“Now faith is the assurance of things hoped for, the conviction of things not seen.”
The Holy Bible: English Standard Version (Wheaton, IL: Crossway Bibles, 2016), Heb 11:1.
“Faith is choosing to live as though the Bible were true regardless of circumstances, emotions, or cultural trends.”1 I use that faith definition with our students almost every week. It is a great way to help students understand what it means to live in faith. It helps them to take what we learn from the Bible and to ask the question: “What does this mean to my life?”
So, the big question for parents is, “How do you model and teach ‘choosing to live as though the Bible is true?’” You have to figure out what it looks like to be a faithful family, a family who lives out belief in faith in every circumstance. First, let’s consider this idea: faith is something you do.
Faith is not the same thing as belief. You can believe something that makes no difference in your life. You can believe something that requires you to do nothing. I believe that the border between Canada and the Unites States is a thing, but it makes no difference to my daily life, I don’t have to do anything because of that border. UNTIL I go to cross it. Then suddenly I have to do something, I have to check-in with the Canadian authorities. Now, my belief in that line makes a difference to my life.
You must have belief to have faith but having belief does not necessarily mean that you have faith. Belief is the 1st step, faith is every step thereafter. Taking your kids to church does not teach them faith. Taking them twice a week still won’t teach them faith. Someone has to model faith for them and talk to them about what it looks like to “live as if the Bible were true.”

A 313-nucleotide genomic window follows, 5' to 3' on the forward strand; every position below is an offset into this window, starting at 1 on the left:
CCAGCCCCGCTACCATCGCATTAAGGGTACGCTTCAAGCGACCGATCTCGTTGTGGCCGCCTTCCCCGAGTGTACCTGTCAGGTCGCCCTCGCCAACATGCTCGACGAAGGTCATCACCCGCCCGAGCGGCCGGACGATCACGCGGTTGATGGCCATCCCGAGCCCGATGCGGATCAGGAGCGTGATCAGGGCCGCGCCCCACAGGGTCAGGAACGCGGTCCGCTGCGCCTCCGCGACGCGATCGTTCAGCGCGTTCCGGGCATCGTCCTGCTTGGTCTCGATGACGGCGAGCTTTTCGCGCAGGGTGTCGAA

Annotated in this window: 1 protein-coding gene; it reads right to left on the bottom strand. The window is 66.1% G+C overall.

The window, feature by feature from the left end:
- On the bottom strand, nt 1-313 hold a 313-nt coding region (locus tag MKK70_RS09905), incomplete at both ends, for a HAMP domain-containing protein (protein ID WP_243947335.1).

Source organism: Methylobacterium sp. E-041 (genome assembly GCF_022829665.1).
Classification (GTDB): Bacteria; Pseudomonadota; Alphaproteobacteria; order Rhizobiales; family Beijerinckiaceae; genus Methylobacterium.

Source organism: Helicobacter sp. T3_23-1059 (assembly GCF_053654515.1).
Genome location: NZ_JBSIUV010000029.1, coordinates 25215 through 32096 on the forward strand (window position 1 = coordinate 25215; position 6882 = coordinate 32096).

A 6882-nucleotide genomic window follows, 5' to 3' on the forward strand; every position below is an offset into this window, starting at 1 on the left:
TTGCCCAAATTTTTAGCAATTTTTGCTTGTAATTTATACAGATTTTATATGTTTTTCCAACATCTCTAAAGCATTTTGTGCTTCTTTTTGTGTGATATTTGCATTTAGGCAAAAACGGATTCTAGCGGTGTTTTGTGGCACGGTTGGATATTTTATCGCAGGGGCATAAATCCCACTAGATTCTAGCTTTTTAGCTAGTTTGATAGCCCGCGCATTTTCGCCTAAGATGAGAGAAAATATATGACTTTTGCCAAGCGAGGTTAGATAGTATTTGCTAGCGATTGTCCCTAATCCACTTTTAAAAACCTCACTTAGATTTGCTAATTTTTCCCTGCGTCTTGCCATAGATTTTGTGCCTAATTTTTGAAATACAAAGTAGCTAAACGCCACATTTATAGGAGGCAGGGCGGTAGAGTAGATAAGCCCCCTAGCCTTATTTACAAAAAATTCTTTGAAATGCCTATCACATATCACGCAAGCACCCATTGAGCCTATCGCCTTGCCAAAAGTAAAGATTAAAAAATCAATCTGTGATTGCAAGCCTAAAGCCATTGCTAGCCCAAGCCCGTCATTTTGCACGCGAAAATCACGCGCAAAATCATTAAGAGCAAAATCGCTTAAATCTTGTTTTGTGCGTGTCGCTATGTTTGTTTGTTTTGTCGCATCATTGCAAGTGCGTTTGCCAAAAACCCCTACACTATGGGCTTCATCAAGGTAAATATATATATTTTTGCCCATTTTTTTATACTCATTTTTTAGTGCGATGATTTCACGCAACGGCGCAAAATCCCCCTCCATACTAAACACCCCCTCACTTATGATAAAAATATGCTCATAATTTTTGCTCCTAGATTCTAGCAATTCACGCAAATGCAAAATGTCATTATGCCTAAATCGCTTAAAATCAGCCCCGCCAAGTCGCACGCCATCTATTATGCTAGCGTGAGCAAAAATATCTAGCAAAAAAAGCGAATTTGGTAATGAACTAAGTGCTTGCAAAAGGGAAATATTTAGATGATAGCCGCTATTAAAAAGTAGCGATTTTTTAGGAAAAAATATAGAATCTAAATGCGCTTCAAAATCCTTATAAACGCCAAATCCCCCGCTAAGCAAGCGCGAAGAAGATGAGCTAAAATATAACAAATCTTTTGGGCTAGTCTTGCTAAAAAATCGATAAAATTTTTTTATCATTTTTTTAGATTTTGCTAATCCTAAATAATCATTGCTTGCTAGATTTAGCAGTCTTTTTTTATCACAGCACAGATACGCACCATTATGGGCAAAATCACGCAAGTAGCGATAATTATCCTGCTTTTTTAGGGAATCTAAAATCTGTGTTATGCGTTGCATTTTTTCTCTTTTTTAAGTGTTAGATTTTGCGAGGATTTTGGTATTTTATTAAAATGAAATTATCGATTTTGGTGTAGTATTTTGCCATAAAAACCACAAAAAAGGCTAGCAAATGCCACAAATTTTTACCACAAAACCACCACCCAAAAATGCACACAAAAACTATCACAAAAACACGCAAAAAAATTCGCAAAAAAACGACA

You might believe that the Bible is the Word of God and that it is important to your daily life. I certainly believe this. However, it doesn’t become faith until I go home and open my Bible at home. It doesn’t become faith until I read scripture to find out what it says to me about who God is and what he wants from me.
If your kids are going to get this, you have to ask questions of them from scripture. If they learn about giving to the need in Matthew 6, ask the question, “Who does God want us/you to help?” If you’re in a church like FBC Monahans that has a clothes closet you can get some clothing together and take it to the clothes closet with you kids and explain why you’re doing it. You can also help them learn to give money.
At that point, what you are teaching is faith. You cannot forget the belief part, don’t teach them a set of behaviors, start with who Jesus is, then what the Word of God teaches, then show them how to live that out in faith.
1 Ron & Della Proctor, Mentoring 101 (Orlando, FL: CCCI, 2009), p. 8.